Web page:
For better or worse and for reasons beyond my control, I am a white man.

Recently I visited Central Australia. Aboriginals once inhabited all parts of Australia, but today you will find them in Central Australia and Northern Territory far more than anywhere else.

Using the term Aboriginal is a vague way to describe these people. Aboriginals are made up of a number of different nations all with their own languages, traditions and culture. To talk about Aboriginals as a whole would be like grouping Europeans as one kind of people and making generalizations about them.

With that in mind, I was given some training and told what to expect when interacting with the Aboriginal communities we were visiting. One of the things I was taught was that Aboriginals don’t place much emphasis on time. Things happen when they happen, a very different approach to life compared to our clock driven society.

Another thing I was taught is that if you are with someone, you don’t cut it short just because you have an appointment elsewhere. Your priority isn’t where you are supposed to be, your priority is where you are. You need to be somewhere? You already are somewhere!

I was also taught that in Aboriginal culture there is no such thing as an awkward silence.  If you don’t have anything to say, don’t make small talk. There is nothing weird about just sitting quietly near the person you are with.  I must admit, this rather appealed to me – talking only when there was something to be said.

Shaking hands means something different to Aboriginals, it is usually only done when someone has died.

You don’t ask an Aboriginal their name, you get someone else to tell you their name. My white upbringing had me in line for an Aboriginal social faux pas.

There was also the other concern. In Australia, Aboriginals are a rather political issue. The history between blackfellas and whitefellas has been a very rocky road. And even now, our cultures are very different. Finding solutions to the past and building relationships for the future is a hot potato. In meeting Aboriginals, I wasn’t sure if there would be resentment toward me for what I represent.

I found quite the opposite. Aboriginals were very polite and welcoming to me. (I can’t say the same about the street dog that urinated on my guitar.)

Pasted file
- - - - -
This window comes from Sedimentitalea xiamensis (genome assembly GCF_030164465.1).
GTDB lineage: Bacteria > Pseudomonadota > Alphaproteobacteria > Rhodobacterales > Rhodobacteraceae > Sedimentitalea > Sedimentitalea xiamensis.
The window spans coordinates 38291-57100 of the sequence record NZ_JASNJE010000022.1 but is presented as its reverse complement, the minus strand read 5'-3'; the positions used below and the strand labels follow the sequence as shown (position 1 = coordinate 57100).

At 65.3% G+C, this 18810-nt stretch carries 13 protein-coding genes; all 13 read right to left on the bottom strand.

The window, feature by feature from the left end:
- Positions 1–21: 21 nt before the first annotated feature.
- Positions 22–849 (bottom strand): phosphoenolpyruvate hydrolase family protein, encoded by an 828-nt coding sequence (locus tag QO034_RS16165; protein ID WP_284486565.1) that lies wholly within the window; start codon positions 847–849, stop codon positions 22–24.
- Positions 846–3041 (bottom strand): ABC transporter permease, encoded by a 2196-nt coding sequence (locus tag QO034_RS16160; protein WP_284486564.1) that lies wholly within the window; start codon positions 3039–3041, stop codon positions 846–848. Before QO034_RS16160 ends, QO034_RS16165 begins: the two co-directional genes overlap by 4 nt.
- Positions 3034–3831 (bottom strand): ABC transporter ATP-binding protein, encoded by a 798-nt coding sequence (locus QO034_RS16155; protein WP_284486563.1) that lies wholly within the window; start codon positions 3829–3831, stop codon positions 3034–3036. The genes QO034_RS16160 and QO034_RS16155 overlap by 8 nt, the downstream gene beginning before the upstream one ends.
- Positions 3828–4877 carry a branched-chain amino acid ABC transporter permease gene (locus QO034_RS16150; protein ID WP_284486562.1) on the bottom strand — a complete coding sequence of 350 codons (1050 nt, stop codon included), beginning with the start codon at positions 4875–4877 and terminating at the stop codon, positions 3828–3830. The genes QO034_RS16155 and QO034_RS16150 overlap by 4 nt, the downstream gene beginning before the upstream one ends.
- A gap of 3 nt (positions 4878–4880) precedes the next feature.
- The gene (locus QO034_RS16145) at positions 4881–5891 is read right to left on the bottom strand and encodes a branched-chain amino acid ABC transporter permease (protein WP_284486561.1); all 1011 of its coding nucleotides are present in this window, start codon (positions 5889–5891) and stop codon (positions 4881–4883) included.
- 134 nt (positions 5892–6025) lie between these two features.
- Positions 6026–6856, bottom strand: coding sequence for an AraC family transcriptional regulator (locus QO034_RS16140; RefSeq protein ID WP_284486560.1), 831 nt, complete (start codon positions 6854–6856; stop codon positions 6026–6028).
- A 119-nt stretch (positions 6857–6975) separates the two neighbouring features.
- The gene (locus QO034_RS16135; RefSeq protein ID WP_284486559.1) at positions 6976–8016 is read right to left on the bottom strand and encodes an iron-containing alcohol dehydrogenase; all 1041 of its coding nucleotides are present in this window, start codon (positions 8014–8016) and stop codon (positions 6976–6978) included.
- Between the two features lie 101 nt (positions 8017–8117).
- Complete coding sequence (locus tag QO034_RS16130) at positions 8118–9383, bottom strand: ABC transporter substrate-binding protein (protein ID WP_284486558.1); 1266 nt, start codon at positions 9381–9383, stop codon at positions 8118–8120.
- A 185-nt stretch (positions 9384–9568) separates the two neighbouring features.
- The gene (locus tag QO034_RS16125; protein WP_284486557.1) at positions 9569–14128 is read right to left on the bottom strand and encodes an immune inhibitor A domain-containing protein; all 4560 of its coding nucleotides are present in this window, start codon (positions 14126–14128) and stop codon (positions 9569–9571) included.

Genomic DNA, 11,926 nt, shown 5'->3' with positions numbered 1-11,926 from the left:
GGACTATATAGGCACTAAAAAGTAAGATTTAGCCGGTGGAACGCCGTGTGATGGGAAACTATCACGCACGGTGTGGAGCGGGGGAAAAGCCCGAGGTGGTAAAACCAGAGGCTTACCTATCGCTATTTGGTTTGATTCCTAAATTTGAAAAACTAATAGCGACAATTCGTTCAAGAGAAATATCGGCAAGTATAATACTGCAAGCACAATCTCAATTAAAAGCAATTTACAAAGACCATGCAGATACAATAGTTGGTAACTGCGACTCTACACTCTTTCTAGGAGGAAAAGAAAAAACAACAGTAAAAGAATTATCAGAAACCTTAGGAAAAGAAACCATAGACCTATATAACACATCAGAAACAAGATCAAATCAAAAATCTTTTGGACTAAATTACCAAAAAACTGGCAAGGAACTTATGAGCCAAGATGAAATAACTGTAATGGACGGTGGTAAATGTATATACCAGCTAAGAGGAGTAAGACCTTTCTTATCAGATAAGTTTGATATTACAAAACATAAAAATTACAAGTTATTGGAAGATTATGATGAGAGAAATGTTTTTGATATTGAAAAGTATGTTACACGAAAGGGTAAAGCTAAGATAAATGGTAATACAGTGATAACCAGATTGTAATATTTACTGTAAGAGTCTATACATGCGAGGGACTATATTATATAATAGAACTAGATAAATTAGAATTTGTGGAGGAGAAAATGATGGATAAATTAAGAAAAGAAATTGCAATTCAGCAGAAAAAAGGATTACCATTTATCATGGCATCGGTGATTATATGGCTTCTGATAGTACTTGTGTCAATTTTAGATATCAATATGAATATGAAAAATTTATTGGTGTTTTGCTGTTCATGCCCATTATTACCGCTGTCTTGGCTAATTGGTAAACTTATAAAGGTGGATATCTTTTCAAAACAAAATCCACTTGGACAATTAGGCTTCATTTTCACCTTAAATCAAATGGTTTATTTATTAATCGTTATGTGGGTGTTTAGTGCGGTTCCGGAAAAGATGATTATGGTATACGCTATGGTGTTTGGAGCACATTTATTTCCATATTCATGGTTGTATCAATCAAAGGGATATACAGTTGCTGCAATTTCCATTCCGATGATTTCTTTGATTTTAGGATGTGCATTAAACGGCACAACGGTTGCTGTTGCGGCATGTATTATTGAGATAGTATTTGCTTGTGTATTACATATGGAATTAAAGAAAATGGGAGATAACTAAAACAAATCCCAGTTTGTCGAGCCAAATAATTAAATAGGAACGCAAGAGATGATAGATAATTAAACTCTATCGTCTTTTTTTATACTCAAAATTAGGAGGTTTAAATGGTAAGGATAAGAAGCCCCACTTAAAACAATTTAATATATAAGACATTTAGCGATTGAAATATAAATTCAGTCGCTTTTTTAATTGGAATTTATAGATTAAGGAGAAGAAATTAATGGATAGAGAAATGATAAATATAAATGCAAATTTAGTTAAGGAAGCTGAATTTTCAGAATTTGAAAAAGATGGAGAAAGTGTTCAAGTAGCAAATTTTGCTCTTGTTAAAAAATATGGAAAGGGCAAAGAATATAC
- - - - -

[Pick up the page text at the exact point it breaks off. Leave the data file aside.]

But in some ways, it was too polite. Blackfellas treat whitefellas with an air of formality and shyness. A local school principal informed me that Aboriginals grow up with a sense of inferiority to whitefellas. It’s an unwarranted sense of inferiority, they are talented in so many ways.

During our visit, there was a funeral in a nearby town. In these parts, everyone turns out for a funeral. So even though I was only passing through and didn’t know the deceased, I drove there with our guide. Some Aboriginals rode quietly in the back, a trip that went for a couple of hours.

The funeral was surreal. Never in my life have I heard anything like the eerie wailing coming out of the church. The Aboriginals openly mourned, unguarded. Their full humanity was on display.

On the drive back, the Aboriginals in the back forgot themselves and I quietly listened as they talked and laughed together. I had finally gotten to see them being themselves.

The funeral taught me a lesson: Aboriginals aren’t an issue, they are people.

I was a little nervous before visiting the Aboriginals, nervous that I would struggle to adapt to their social customs. In the end, I adapted easily. I was there for 10 days, but adapting back to the often trivial nature of white society was much harder. There was so much I admired about the way Aboriginals did things. And so much I liked about it too.

People have different ways of doing things. Just because it is different doesn’t make it wrong.

Steven Benbow is the chief writer for Awkward Silence, a new initiative online to encourage conversation and provide interesting conversation starters. Find him on Facebook or Twitter.